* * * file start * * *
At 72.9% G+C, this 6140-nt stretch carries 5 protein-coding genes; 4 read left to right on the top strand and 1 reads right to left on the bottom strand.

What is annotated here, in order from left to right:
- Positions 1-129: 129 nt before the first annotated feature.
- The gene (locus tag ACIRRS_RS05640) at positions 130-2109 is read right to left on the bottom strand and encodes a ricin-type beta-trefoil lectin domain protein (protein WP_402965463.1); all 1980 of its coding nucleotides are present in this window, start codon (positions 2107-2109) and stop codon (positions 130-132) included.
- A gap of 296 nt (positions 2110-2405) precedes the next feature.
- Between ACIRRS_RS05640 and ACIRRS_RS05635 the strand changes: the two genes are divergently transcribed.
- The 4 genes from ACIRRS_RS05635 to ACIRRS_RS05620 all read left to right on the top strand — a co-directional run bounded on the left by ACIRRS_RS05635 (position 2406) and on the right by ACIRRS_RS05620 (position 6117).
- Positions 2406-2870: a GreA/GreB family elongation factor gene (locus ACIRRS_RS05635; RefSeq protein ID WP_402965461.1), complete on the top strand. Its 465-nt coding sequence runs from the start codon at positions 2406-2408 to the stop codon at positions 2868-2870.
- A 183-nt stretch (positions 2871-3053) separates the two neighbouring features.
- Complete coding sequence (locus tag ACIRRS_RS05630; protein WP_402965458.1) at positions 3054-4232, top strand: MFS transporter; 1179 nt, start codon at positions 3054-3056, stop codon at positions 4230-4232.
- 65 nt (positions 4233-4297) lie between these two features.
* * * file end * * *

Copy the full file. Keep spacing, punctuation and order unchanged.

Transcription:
At 72.9% G+C, this 6140-nt stretch carries 5 protein-coding genes; 4 read left to right on the top strand and 1 reads right to left on the bottom strand.

What is annotated here, in order from left to right:
- Positions 1-129: 129 nt before the first annotated feature.
- The gene (locus tag ACIRRS_RS05640) at positions 130-2109 is read right to left on the bottom strand and encodes a ricin-type beta-trefoil lectin domain protein (protein WP_402965463.1); all 1980 of its coding nucleotides are present in this window, start codon (positions 2107-2109) and stop codon (positions 130-132) included.
- A gap of 296 nt (positions 2110-2405) precedes the next feature.
- Between ACIRRS_RS05640 and ACIRRS_RS05635 the strand changes: the two genes are divergently transcribed.
- The 4 genes from ACIRRS_RS05635 to ACIRRS_RS05620 all read left to right on the top strand — a co-directional run bounded on the left by ACIRRS_RS05635 (position 2406) and on the right by ACIRRS_RS05620 (position 6117).
- Positions 2406-2870: a GreA/GreB family elongation factor gene (locus ACIRRS_RS05635; RefSeq protein ID WP_402965461.1), complete on the top strand. Its 465-nt coding sequence runs from the start codon at positions 2406-2408 to the stop codon at positions 2868-2870.
- A 183-nt stretch (positions 2871-3053) separates the two neighbouring features.
- Complete coding sequence (locus tag ACIRRS_RS05630; protein WP_402965458.1) at positions 3054-4232, top strand: MFS transporter; 1179 nt, start codon at positions 3054-3056, stop codon at positions 4230-4232.
- 65 nt (positions 4233-4297) lie between these two features.